Talk to your current employees - keep in mind that they might burst your little bubble but that’s ok - you need to be aware of how people perceive your company. What do they like? What do they dislike? What could be improved and how? Use their answers to plan how to update what you offer going forward.
Communicate your values and your purpose - contractually, you are obligated to offer compensation and benefits. Ideally, you will also work hard to ensure that your employees feel great coming to work and that they are taken care of. However, what sets you apart from your competitors is your company’s mission - make sure to tell potential candidates how you’re making a difference, and how much their contribution will help you to continue doing that.
Condense your EVP into a sentence - even if you have pages of documentation, you should strive to present your EVP clearly and concisely. That small paragraph needs to capture the spirit of what it’s like to work for you. Here’s how the pros do it:
- “You can make a difference by helping to build a smarter, safer and more sustainable world.” – Honeywell
- “We’re building a company people love. A company that will stand the test of time, so we invest in our people and optimize for your long-term happiness.” – Hubspot
- “We lead. We invent. We deliver. We use the power of sport to move the world.” – Nike
- “Do cool things that matter.” – Google
Develop content around your EVP and market it -create content around your EVP - posts, videos, webinars, presentations, event exposures - and make sure that your employees know how to communicate it and are well-equipped and incentivized to share it.
Appwizer’s Digital Nomad Day: This Appwizer video is the perfect example of how to create content around your EVP. Their efforts in creating a “Digital Nomad Day” (one day when all employees work from outside of the office) grabbed national TV coverage and will forever be immortalized on YouTube for all potential candidates to find and see.
Starting work on your employer brand strategy can look like a daunting task at first. But, that’s only true if you don’t know which elements of it are important and which will fall into place over time. To help you out, we’ve put together 8 actionable tips for developing an employer brand that will resonate with potential candidates and make them notice you.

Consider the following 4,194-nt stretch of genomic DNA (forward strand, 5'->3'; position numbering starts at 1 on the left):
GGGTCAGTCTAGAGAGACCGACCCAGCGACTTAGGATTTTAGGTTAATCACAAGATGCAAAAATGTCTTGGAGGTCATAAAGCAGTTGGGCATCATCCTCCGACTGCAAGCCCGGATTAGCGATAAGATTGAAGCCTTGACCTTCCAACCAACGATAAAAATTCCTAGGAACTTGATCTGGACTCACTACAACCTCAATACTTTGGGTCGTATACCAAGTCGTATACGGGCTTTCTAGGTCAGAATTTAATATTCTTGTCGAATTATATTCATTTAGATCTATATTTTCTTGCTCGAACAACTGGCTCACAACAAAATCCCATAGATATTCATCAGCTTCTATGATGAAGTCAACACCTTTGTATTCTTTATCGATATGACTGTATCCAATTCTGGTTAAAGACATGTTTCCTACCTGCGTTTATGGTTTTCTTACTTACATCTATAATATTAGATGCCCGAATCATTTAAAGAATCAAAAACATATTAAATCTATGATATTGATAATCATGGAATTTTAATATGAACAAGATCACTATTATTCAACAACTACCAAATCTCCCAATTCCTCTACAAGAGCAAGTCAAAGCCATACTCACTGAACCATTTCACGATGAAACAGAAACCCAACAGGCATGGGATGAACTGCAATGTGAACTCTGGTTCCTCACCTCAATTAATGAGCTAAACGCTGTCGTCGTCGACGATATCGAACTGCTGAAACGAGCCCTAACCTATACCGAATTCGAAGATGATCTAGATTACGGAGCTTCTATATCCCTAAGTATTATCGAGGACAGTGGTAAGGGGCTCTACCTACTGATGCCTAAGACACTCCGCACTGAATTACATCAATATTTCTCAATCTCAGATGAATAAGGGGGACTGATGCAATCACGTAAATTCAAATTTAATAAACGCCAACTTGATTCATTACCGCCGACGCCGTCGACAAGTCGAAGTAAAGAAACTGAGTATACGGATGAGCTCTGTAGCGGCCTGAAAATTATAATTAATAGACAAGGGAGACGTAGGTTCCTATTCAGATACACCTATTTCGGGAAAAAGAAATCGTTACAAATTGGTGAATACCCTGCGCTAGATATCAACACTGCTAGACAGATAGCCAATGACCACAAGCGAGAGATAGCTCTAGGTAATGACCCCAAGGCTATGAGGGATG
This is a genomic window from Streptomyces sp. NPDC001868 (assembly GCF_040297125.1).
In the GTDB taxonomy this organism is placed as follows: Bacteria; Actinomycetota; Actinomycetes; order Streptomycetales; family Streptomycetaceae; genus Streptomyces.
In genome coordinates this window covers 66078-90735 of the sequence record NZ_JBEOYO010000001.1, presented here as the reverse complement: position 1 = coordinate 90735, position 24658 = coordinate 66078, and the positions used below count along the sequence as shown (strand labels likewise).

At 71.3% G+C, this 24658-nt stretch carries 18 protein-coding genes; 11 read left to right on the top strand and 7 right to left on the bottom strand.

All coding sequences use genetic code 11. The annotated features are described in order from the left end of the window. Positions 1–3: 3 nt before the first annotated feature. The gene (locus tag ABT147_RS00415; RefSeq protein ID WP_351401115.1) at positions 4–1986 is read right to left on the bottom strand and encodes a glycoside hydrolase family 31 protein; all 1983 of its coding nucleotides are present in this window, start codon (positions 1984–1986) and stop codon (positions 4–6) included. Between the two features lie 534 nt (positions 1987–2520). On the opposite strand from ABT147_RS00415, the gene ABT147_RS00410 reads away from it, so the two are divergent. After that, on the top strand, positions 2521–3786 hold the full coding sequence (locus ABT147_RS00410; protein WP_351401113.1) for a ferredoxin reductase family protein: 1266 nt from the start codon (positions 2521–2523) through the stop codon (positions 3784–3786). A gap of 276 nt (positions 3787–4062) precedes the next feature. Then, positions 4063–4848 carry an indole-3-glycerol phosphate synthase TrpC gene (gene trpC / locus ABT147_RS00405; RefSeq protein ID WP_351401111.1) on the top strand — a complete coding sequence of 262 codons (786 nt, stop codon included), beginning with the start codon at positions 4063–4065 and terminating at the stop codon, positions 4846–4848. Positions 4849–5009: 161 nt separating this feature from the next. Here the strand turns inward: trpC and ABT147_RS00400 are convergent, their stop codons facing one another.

Assign Ownership Of Your Employer Branding Strategy Wisely
As mentioned, employer branding is only successful when activities move from top to bottom, side to side, and in every other direction This means that different departments need to be involved in creating the strategy and that every employee needs to be aware of it. A traditional siloed approach won’t really work because you need to facilitate cross-functional leadership to ensure a cohesive message.
Don’t be afraid to hire outside help if you need to, particularly at the start when you’re forming a team that will take ownership of your employer branding strategy. It’s generally recommended to include several departments, those being HR, policy, legal, and marketing. Here’s a pro tip - try to find someone from the finance department who is excited to work on this project. This could mean easier access to a reasonable budget going forward.
Here’s how Cisco’s CEO Chuck Robbins supports the company’s employer branding efforts by sharing company-centric content on his own social media pages.
Educate Your Current Employees About Your Employer Branding Efforts
Not communicating your employer branding strategy with your current employees is a huge mistake. How can they help you refine it if they don’t know it exists? How can they spread the word if they don’t know they should? You want your communication going toward the hiring pool to be consistent so you need everyone in your company to be on the same page when it comes to compensation, benefits, culture, and other messages.
The best way to do this is to bring new employees into the loop during the onboarding period. Have their mentor talk to them about your employer brand, and provide resources for them to use - employee value proposition documentation, blogs, videos, and others. Also, make sure to share regular updates to keep current employees informed. Employee advocacy platforms, such as Ambassify, can be used to schedule occasional emails to remind employees about open positions, company review possibilities, and more.
Own & Manage Your Online Reputation With An Army Of Employee Advocates